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'Dark Matter' Is A Jet-Propelled Science Thriller

Your time is valuable. I know that. There are roughly a billion books published every year and you've only got time to read a few of them. There are important books and acclaimed books and books you can put down like junk food — like sitting on the couch in your underwear and eating that whole bag of barbecue potato chips because there's no one there to tell you not to. You have to make some choices.

So with that in mind, and before we decide (together, just you and me) whether or not Blake Crouch's new book Dark Matter is worth adding to your list, we have to clear a few things up.

How important is coherence to you? Is it vitally important that every little stitch of a narrative holds tight, or can you handle a little wobble in your plots?

How angry do you get at fictional characters made of ink on paper when they do ridiculous things that no normal human would do? Are you the sort of person who has been known to throw books across rooms, occasionally damaging framed photographs or houseplants? Because I'm a book-thrower, and if you are, too, that's going to be a concern here.

How essential is artistry to you? A graceful and honeyed command of the language? Do spongy physics in your sci-fi drive you batty, or are you cool with black boxes full of SCIENCE being carried around by characters and used to spackle over shaky parts of the narrative?

Here's the big one: Do you think you can you swallow all of the above — forgive all the various failings of a book which is sometimes maddening in its refusal to be as good as you want it to be — if the payoff is worth it? Can you do it if I told you that Crouch sticks the landing in such a way that I rode an elevator up and down for 20 minutes one afternoon just so I could get to the end of one of his final chapters?

You should say yes. You really should. Because Dark Matter? It's a whole bag of barbecue chips, man. And it's just sitting there waiting for you to devour in one long rush.

Here are the basics: Dark Matter is the story of Jason Dessen, a mild-mannered college physics professor who gets abducted one night by a masked man, conked over the head, injected with some SCIENCE and wakes up in a world that is not his own.

It's one of those stories — the classic "what if I made different choices when I was a younger man" tale, grafted onto a jet-propelled thriller plot made forcibly breathless by Crouch's maddening addiction to sentence fragments and single line paragraphs which make a chase scene read like this:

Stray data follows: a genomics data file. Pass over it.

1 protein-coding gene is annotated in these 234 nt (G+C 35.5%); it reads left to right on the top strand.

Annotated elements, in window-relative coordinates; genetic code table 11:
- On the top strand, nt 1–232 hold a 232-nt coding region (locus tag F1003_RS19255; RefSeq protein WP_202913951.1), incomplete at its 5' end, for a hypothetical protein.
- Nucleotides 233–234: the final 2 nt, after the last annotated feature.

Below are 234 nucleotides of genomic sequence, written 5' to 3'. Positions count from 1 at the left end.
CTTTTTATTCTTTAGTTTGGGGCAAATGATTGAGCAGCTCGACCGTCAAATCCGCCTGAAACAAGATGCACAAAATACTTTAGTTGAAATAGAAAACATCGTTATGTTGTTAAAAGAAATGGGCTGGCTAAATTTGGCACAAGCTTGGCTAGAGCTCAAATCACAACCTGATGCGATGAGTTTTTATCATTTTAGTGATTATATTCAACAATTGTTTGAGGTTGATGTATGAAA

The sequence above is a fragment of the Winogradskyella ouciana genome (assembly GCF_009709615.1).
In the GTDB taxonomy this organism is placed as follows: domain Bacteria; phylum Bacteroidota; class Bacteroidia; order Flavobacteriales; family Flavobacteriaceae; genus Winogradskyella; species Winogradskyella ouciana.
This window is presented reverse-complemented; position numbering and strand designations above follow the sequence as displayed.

Now granted, "The backstage of the multiverse" is a nice line, but Crouch's affection for poetical (really, haiku-ical) structure within a work of prose is annoying at first, then infuriating, then simply numbing.

And really, it's unnecessary — because almost the entire book is one big chase scene anyway. The dogs are always snapping at Jason Dessen's heels. Every closed door is just waiting to be kicked in. No one has time to breathe, to think, to acclimate to one alternate universe before they're being chased out of it by assassins, plague, wolves (actual wolves), or worse.

'Dark Matter?' It's a whole bag of barbecue chips, man. And it's just sitting there waiting for you to devour in one sitting.

Jason, of course, is just trying to get back to his own, good life and his own, good reality, but that's tough, you see, because a multiverse filled with infinite worlds means an infinite number of ways to get it wrong. Which Jason does, for a really long time, accompanied by a ticking-time-bomb trope of a limited number of vials of SCIENCE which allow him to skip between realities. He starts with a lot. Very quickly, he is down to a few, the clock ticking.

And that is when Crouch pulls off the big trick that makes it all worthwhile — a killer twist that is dark, horrifying, funny as hell, bizarre, completely earned and utterly original all at the same time. (It's worth noting that Crouch is also the guy who wrote the Wayward Pines trilogy on which the recent TV series was based, and which had its own pretty wicked twist ending.) And better still, he sells it. When everything suddenly slows down, locks up and starts to spin, he makes the stakes matter.

Which is when I ended up in the elevator, riding up and down, completely hooked by a book that I simply couldn't put down.

Jason Sheehan is an ex-chef, a former restaurant critic and the current food editor of Philadelphia magazine. But when no one is looking, he spends his time writing books about spaceships, aliens, giant robots and ray guns. Tales From the Radiation Age is his latest book.

Copyright 2023 NPR. To see more, visit

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